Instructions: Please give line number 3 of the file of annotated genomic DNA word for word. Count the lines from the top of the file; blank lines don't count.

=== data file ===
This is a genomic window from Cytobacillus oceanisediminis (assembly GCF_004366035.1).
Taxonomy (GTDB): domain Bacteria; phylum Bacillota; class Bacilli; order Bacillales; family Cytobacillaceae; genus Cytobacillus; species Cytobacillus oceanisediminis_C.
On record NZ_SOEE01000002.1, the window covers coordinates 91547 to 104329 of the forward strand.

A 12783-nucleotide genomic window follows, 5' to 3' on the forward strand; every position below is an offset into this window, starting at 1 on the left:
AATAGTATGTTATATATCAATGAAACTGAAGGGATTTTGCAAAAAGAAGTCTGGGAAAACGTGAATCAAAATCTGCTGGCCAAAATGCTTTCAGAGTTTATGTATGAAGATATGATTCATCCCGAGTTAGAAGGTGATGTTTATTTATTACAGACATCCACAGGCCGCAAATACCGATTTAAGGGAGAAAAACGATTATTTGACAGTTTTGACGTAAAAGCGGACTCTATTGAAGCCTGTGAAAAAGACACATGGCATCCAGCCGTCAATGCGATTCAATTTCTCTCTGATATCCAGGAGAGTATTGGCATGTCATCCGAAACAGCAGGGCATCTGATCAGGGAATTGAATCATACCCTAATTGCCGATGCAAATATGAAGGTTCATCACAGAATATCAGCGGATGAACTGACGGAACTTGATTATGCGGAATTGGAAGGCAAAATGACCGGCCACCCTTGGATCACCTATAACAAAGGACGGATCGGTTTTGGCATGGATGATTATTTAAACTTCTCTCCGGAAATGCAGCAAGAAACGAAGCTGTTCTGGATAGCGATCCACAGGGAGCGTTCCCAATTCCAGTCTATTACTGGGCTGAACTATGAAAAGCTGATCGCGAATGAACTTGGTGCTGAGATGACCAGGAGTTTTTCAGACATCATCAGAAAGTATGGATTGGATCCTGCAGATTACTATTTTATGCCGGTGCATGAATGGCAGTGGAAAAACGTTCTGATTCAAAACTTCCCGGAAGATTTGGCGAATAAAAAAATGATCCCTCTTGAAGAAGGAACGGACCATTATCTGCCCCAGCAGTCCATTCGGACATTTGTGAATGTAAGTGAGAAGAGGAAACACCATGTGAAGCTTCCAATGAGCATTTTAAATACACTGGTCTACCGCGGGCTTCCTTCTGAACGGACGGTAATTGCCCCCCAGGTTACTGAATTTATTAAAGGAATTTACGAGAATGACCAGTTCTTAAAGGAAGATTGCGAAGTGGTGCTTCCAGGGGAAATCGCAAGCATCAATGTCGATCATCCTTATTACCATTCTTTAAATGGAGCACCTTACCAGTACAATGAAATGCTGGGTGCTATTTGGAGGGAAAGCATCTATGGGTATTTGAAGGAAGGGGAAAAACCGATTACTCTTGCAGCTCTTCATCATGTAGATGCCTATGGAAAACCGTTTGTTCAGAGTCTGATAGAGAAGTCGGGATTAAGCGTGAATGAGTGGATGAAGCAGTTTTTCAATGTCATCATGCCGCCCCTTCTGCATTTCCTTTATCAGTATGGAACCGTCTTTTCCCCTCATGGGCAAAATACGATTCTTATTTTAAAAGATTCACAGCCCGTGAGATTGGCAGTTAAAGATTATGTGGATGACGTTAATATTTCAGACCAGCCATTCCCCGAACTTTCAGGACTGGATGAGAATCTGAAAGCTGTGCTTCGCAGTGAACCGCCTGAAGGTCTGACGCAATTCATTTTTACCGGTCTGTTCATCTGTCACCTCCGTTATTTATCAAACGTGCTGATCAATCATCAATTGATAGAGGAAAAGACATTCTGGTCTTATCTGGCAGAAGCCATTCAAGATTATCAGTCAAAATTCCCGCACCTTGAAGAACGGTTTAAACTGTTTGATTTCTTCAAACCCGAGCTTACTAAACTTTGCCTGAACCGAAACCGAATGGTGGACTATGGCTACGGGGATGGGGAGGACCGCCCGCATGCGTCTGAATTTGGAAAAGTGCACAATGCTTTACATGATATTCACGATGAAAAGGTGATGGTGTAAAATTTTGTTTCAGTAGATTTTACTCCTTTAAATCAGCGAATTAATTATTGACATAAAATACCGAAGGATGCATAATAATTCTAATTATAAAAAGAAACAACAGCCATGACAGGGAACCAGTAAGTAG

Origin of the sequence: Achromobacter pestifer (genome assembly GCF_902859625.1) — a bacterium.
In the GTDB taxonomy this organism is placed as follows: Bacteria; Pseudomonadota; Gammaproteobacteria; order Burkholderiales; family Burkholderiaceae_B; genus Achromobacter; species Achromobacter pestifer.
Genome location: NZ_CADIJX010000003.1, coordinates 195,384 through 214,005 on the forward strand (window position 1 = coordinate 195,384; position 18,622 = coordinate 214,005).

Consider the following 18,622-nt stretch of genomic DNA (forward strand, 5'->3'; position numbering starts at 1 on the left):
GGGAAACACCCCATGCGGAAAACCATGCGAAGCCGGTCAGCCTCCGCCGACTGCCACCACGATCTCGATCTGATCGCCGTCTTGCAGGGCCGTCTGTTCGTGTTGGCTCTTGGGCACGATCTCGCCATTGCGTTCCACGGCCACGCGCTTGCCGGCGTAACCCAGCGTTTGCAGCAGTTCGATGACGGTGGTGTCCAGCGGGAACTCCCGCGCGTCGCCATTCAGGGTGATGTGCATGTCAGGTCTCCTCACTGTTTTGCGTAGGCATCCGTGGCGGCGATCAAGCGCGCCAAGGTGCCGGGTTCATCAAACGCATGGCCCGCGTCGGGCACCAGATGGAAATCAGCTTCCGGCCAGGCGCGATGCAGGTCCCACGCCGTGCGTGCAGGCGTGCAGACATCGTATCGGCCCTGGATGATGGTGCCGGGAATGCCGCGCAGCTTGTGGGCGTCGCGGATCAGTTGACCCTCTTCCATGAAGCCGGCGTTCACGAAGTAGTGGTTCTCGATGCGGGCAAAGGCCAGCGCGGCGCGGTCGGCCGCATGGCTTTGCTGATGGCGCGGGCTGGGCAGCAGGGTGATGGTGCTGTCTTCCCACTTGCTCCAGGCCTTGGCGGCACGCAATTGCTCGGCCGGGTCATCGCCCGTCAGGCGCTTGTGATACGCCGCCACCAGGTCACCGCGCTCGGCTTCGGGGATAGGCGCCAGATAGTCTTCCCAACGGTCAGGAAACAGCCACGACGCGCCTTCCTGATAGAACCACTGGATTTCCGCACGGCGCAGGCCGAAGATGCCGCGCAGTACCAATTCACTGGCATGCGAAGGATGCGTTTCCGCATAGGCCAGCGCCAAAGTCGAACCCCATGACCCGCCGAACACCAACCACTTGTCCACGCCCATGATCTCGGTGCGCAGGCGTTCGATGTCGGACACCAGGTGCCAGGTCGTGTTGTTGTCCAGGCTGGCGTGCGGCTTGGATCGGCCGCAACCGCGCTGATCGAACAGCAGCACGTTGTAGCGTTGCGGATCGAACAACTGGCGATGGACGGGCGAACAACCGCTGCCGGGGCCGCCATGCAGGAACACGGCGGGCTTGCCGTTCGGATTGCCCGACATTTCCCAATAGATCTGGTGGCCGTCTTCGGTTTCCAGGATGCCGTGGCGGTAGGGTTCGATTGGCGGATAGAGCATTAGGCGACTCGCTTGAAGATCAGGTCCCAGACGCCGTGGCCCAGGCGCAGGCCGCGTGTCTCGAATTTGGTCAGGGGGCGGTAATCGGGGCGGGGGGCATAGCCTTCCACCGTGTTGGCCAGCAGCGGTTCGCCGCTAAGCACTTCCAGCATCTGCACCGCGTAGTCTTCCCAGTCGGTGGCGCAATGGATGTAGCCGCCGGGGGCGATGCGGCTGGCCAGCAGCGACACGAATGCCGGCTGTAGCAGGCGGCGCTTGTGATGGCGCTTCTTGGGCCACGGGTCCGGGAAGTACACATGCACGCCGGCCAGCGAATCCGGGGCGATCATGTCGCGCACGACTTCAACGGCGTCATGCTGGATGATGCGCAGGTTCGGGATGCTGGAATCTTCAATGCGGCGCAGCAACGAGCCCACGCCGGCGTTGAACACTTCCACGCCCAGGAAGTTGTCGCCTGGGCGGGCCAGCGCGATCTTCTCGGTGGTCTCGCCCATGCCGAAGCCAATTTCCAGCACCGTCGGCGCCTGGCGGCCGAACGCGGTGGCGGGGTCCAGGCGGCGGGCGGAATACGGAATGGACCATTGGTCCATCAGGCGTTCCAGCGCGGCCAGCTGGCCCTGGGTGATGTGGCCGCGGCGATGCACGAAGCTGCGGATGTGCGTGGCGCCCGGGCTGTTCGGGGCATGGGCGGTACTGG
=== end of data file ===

On record NZ_SOEE01000002.1, the window covers coordinates 91547 to 104329 of the forward strand.